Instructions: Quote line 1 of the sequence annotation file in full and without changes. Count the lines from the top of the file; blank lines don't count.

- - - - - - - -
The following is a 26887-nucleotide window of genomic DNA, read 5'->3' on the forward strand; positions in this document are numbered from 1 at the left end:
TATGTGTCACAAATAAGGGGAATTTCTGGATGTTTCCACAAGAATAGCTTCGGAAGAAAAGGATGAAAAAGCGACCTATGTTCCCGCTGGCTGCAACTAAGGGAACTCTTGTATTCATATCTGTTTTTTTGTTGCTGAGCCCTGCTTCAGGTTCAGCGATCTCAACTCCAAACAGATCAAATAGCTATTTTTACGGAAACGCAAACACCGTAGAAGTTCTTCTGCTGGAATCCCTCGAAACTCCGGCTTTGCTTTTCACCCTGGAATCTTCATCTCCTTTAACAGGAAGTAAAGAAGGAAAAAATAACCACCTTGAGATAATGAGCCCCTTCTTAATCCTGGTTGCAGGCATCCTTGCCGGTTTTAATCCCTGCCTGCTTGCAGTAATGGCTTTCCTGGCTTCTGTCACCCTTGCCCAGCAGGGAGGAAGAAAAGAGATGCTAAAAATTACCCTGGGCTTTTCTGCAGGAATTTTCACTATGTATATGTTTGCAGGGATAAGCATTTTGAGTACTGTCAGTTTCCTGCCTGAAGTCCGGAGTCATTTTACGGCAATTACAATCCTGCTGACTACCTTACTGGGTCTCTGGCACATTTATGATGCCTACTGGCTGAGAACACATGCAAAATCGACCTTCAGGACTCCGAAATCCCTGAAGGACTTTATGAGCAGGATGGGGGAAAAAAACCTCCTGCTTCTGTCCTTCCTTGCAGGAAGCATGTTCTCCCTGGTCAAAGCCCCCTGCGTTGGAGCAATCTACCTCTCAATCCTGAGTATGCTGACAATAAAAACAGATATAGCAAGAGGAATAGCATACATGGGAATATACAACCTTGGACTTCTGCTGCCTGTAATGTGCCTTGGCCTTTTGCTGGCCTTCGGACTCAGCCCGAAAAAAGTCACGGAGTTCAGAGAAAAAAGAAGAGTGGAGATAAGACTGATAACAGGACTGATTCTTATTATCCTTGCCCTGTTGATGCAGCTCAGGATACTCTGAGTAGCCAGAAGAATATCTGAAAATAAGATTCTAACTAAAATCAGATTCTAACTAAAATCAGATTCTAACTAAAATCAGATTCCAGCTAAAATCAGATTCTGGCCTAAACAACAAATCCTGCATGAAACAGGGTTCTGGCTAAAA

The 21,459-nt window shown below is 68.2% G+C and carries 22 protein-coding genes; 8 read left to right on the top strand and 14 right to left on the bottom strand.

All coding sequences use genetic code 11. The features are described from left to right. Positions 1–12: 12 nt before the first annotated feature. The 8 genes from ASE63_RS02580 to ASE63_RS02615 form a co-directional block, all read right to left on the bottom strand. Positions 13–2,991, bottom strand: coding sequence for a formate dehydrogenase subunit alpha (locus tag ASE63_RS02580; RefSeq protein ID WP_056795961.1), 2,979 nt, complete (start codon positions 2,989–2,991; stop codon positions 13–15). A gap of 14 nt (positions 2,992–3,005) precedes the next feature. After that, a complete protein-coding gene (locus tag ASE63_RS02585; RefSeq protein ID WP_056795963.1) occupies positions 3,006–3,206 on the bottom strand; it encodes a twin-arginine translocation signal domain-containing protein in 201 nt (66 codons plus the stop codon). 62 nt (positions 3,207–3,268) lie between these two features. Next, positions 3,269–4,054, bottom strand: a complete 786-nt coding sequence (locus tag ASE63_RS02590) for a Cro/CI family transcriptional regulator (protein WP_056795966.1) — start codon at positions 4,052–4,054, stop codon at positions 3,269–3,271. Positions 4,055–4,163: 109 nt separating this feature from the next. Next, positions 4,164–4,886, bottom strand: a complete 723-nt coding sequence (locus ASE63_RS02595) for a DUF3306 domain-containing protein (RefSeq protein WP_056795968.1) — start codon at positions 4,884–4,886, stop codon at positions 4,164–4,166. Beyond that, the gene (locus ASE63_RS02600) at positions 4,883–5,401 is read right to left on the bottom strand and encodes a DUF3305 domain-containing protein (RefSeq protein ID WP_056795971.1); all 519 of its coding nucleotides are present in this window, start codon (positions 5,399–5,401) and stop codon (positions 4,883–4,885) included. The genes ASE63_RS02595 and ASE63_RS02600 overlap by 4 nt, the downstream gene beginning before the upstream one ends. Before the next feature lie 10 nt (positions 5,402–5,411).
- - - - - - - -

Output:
The following is a 26887-nucleotide window of genomic DNA, read 5'->3' on the forward strand; positions in this document are numbered from 1 at the left end: